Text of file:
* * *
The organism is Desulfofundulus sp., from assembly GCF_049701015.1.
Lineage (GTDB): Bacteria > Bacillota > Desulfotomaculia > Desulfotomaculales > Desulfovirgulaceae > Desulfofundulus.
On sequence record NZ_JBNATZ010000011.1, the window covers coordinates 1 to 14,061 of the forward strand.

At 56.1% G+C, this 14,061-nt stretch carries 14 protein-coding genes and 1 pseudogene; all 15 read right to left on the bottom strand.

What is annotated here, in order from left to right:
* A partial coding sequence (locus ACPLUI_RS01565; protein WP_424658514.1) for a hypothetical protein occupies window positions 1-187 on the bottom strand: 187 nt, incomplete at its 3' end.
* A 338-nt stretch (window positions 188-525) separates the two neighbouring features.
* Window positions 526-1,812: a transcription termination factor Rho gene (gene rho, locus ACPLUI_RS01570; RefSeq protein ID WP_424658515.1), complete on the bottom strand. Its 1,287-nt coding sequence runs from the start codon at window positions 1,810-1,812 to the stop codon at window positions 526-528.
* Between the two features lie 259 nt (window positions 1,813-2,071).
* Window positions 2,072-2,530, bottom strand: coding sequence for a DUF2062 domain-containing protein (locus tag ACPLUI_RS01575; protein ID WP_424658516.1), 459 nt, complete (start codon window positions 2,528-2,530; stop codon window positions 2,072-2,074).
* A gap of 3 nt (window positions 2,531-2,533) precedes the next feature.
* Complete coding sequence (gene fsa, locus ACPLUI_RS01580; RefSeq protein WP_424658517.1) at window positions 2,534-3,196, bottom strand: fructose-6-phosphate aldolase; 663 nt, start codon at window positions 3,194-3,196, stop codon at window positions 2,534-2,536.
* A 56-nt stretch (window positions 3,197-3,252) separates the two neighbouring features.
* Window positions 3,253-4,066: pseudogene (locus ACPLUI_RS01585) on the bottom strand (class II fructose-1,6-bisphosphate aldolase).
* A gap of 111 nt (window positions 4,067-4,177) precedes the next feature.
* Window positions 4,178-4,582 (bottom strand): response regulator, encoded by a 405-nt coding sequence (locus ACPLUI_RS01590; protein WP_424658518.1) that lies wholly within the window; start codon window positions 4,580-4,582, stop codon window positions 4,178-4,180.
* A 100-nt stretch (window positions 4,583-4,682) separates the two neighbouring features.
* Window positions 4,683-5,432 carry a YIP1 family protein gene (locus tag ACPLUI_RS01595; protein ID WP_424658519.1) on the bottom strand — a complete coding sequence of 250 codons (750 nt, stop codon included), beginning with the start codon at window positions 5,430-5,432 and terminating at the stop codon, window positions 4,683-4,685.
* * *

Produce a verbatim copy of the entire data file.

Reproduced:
The organism is Desulfofundulus sp., from assembly GCF_049701015.1.
Lineage (GTDB): Bacteria > Bacillota > Desulfotomaculia > Desulfotomaculales > Desulfovirgulaceae > Desulfofundulus.
On sequence record NZ_JBNATZ010000011.1, the window covers coordinates 1 to 14,061 of the forward strand.

At 56.1% G+C, this 14,061-nt stretch carries 14 protein-coding genes and 1 pseudogene; all 15 read right to left on the bottom strand.

What is annotated here, in order from left to right:
* A partial coding sequence (locus ACPLUI_RS01565; protein WP_424658514.1) for a hypothetical protein occupies window positions 1-187 on the bottom strand: 187 nt, incomplete at its 3' end.
* A 338-nt stretch (window positions 188-525) separates the two neighbouring features.
* Window positions 526-1,812: a transcription termination factor Rho gene (gene rho, locus ACPLUI_RS01570; RefSeq protein ID WP_424658515.1), complete on the bottom strand. Its 1,287-nt coding sequence runs from the start codon at window positions 1,810-1,812 to the stop codon at window positions 526-528.
* Between the two features lie 259 nt (window positions 1,813-2,071).
* Window positions 2,072-2,530, bottom strand: coding sequence for a DUF2062 domain-containing protein (locus tag ACPLUI_RS01575; protein ID WP_424658516.1), 459 nt, complete (start codon window positions 2,528-2,530; stop codon window positions 2,072-2,074).
* A gap of 3 nt (window positions 2,531-2,533) precedes the next feature.
* Complete coding sequence (gene fsa, locus ACPLUI_RS01580; RefSeq protein WP_424658517.1) at window positions 2,534-3,196, bottom strand: fructose-6-phosphate aldolase; 663 nt, start codon at window positions 3,194-3,196, stop codon at window positions 2,534-2,536.
* A 56-nt stretch (window positions 3,197-3,252) separates the two neighbouring features.
* Window positions 3,253-4,066: pseudogene (locus ACPLUI_RS01585) on the bottom strand (class II fructose-1,6-bisphosphate aldolase).
* A gap of 111 nt (window positions 4,067-4,177) precedes the next feature.
* Window positions 4,178-4,582 (bottom strand): response regulator, encoded by a 405-nt coding sequence (locus ACPLUI_RS01590; protein WP_424658518.1) that lies wholly within the window; start codon window positions 4,580-4,582, stop codon window positions 4,178-4,180.
* A 100-nt stretch (window positions 4,583-4,682) separates the two neighbouring features.
* Window positions 4,683-5,432 carry a YIP1 family protein gene (locus tag ACPLUI_RS01595; protein ID WP_424658519.1) on the bottom strand — a complete coding sequence of 250 codons (750 nt, stop codon included), beginning with the start codon at window positions 5,430-5,432 and terminating at the stop codon, window positions 4,683-4,685.